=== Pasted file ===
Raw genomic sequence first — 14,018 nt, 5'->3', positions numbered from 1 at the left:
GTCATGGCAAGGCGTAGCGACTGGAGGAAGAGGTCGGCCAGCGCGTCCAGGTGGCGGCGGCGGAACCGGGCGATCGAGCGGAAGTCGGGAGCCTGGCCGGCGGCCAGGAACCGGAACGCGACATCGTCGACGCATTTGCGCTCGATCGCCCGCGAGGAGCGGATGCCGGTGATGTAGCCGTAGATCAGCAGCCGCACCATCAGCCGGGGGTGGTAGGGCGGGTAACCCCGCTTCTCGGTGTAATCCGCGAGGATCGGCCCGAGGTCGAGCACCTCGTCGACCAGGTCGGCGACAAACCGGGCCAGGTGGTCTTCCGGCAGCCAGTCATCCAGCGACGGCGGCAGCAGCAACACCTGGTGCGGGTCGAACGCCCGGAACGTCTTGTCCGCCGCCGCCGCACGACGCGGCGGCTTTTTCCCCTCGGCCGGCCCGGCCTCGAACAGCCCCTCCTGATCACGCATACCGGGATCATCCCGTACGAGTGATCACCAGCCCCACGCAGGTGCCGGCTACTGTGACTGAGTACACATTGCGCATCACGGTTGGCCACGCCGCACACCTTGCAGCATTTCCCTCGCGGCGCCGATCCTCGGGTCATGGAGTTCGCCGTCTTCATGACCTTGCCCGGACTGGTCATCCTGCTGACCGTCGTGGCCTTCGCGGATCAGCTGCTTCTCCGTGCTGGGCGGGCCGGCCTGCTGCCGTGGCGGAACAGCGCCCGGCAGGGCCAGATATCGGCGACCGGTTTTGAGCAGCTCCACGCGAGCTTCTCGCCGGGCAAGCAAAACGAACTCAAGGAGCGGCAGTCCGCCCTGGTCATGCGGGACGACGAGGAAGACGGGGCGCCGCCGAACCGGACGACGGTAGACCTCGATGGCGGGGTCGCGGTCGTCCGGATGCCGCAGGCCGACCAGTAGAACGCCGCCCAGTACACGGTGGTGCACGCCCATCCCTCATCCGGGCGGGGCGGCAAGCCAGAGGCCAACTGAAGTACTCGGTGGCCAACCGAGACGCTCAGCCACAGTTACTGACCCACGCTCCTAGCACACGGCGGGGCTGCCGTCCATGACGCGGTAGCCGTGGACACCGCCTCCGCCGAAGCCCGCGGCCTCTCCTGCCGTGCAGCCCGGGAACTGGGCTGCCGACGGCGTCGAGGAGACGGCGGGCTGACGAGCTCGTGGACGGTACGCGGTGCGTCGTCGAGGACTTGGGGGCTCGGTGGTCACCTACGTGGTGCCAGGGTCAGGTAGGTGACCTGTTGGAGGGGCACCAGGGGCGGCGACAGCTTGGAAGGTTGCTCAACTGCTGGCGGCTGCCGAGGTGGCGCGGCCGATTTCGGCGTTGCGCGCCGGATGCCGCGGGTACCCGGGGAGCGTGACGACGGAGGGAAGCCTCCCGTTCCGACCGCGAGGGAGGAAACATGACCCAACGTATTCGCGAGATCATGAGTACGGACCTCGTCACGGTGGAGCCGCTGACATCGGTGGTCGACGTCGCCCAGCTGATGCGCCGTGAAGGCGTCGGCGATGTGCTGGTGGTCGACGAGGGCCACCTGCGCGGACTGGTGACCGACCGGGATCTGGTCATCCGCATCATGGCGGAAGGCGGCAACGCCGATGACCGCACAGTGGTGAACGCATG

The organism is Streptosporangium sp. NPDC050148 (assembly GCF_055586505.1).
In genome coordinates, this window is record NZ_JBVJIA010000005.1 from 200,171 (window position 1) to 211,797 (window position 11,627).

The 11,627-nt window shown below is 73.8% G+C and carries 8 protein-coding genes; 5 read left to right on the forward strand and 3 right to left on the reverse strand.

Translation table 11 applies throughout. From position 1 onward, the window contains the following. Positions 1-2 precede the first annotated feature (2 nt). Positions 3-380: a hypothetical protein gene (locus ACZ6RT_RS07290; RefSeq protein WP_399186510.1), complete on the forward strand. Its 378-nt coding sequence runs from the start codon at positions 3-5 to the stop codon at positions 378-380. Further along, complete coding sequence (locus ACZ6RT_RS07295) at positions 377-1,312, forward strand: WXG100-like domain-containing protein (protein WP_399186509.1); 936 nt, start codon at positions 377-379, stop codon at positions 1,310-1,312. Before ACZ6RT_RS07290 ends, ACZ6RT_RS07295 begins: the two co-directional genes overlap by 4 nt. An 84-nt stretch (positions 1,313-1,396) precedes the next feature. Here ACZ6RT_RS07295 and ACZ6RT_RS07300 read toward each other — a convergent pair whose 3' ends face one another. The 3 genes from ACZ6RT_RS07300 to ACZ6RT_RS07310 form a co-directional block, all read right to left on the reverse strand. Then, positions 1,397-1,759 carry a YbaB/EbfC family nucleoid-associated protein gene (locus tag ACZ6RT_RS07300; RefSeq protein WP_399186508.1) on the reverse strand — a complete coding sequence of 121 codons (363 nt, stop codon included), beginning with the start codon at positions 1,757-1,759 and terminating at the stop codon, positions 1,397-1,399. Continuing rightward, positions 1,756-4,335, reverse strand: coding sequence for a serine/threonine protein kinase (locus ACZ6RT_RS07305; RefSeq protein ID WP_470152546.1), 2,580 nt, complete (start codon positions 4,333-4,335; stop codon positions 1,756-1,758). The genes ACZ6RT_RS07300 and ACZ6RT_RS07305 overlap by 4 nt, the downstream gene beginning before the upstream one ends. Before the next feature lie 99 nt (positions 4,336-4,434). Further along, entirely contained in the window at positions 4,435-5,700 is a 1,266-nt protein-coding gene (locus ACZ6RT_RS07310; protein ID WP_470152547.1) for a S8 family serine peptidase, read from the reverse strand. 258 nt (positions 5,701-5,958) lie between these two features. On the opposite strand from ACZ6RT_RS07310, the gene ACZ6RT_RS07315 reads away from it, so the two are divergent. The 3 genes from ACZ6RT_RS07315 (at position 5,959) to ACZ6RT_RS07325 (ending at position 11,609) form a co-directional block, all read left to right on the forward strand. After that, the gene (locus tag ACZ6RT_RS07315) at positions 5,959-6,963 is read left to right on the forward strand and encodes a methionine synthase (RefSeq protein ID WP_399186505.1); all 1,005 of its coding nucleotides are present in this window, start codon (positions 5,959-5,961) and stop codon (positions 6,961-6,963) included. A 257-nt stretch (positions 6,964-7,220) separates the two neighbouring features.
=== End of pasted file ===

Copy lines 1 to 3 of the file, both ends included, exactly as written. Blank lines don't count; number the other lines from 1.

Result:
Raw genomic sequence first — 14,018 nt, 5'->3', positions numbered from 1 at the left:
GTCATGGCAAGGCGTAGCGACTGGAGGAAGAGGTCGGCCAGCGCGTCCAGGTGGCGGCGGCGGAACCGGGCGATCGAGCGGAAGTCGGGAGCCTGGCCGGCGGCCAGGAACCGGAACGCGACATCGTCGACGCATTTGCGCTCGATCGCCCGCGAGGAGCGGATGCCGGTGATGTAGCCGTAGATCAGCAGCCGCACCATCAGCCGGGGGTGGTAGGGCGGGTAACCCCGCTTCTCGGTGTAATCCGCGAGGATCGGCCCGAGGTCGAGCACCTCGTCGACCAGGTCGGCGACAAACCGGGCCAGGTGGTCTTCCGGCAGCCAGTCATCCAGCGACGGCGGCAGCAGCAACACCTGGTGCGGGTCGAACGCCCGGAACGTCTTGTCCGCCGCCGCCGCACGACGCGGCGGCTTTTTCCCCTCGGCCGGCCCGGCCTCGAACAGCCCCTCCTGATCACGCATACCGGGATCATCCCGTACGAGTGATCACCAGCCCCACGCAGGTGCCGGCTACTGTGACTGAGTACACATTGCGCATCACGGTTGGCCACGCCGCACACCTTGCAGCATTTCCCTCGCGGCGCCGATCCTCGGGTCATGGAGTTCGCCGTCTTCATGACCTTGCCCGGACTGGTCATCCTGCTGACCGTCGTGGCCTTCGCGGATCAGCTGCTTCTCCGTGCTGGGCGGGCCGGCCTGCTGCCGTGGCGGAACAGCGCCCGGCAGGGCCAGATATCGGCGACCGGTTTTGAGCAGCTCCACGCGAGCTTCTCGCCGGGCAAGCAAAACGAACTCAAGGAGCGGCAGTCCGCCCTGGTCATGCGGGACGACGAGGAAGACGGGGCGCCGCCGAACCGGACGACGGTAGACCTCGATGGCGGGGTCGCGGTCGTCCGGATGCCGCAGGCCGACCAGTAGAACGCCGCCCAGTACACGGTGGTGCACGCCCATCCCTCATCCGGGCGGGGCGGCAAGCCAGAGGCCAACTGAAGTACTCGGTGGCCAACCGAGACGCTCAGCCACAGTTACTGACCCACGCTCCTAGCACACGGCGGGGCTGCCGTCCATGACGCGGTAGCCGTGGACACCGCCTCCGCCGAAGCCCGCGGCCTCTCCTGCCGTGCAGCCCGGGAACTGGGCTGCCGACGGCGTCGAGGAGACGGCGGGCTGACGAGCTCGTGGACGGTACGCGGTGCGTCGTCGAGGACTTGGGGGCTCGGTGGTCACCTACGTGGTGCCAGGGTCAGGTAGGTGACCTGTTGGAGGGGCACCAGGGGCGGCGACAGCTTGGAAGGTTGCTCAACTGCTGGCGGCTGCCGAGGTGGCGCGGCCGATTTCGGCGTTGCGCGCCGGATGCCGCGGGTACCCGGGGAGCGTGACGACGGAGGGAAGCCTCCCGTTCCGACCGCGAGGGAGGAAACATGACCCAACGTATTCGCGAGATCATGAGTACGGACCTCGTCACGGTGGAGCCGCTGACATCGGTGGTCGACGTCGCCCAGCTGATGCGCCGTGAAGGCGTCGGCGATGTGCTGGTGGTCGACGAGGGCCACCTGCGCGGACTGGTGACCGACCGGGATCTGGTCATCCGCATCATGGCGGAAGGCGGCAACGCCGATGACCGCACAGTGGTGAACGCATG

The organism is Streptosporangium sp. NPDC050148 (assembly GCF_055586505.1).